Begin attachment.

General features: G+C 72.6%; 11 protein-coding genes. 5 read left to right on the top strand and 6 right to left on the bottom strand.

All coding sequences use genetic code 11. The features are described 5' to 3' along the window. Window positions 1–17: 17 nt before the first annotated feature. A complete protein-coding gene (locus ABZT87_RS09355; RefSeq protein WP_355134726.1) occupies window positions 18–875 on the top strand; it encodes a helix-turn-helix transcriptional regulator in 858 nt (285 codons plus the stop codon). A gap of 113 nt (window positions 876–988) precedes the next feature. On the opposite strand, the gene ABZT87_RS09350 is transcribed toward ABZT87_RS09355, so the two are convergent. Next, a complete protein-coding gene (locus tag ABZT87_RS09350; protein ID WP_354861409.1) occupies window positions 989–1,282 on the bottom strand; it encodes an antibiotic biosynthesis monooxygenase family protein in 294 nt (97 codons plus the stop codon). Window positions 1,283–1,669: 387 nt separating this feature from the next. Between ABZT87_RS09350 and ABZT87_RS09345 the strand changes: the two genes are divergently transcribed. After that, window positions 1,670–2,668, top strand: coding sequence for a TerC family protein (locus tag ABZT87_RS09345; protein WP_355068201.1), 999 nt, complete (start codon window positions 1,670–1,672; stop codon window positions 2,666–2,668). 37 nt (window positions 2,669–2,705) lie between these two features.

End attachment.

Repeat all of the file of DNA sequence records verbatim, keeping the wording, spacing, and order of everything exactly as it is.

General features: G+C 72.6%; 11 protein-coding genes. 5 read left to right on the top strand and 6 right to left on the bottom strand.

All coding sequences use genetic code 11. The features are described 5' to 3' along the window. Window positions 1–17: 17 nt before the first annotated feature. A complete protein-coding gene (locus ABZT87_RS09355; RefSeq protein WP_355134726.1) occupies window positions 18–875 on the top strand; it encodes a helix-turn-helix transcriptional regulator in 858 nt (285 codons plus the stop codon). A gap of 113 nt (window positions 876–988) precedes the next feature. On the opposite strand, the gene ABZT87_RS09350 is transcribed toward ABZT87_RS09355, so the two are convergent. Next, a complete protein-coding gene (locus tag ABZT87_RS09350; protein ID WP_354861409.1) occupies window positions 989–1,282 on the bottom strand; it encodes an antibiotic biosynthesis monooxygenase family protein in 294 nt (97 codons plus the stop codon). Window positions 1,283–1,669: 387 nt separating this feature from the next. Between ABZT87_RS09350 and ABZT87_RS09345 the strand changes: the two genes are divergently transcribed. After that, window positions 1,670–2,668, top strand: coding sequence for a TerC family protein (locus tag ABZT87_RS09345; protein WP_355068201.1), 999 nt, complete (start codon window positions 1,670–1,672; stop codon window positions 2,666–2,668). 37 nt (window positions 2,669–2,705) lie between these two features.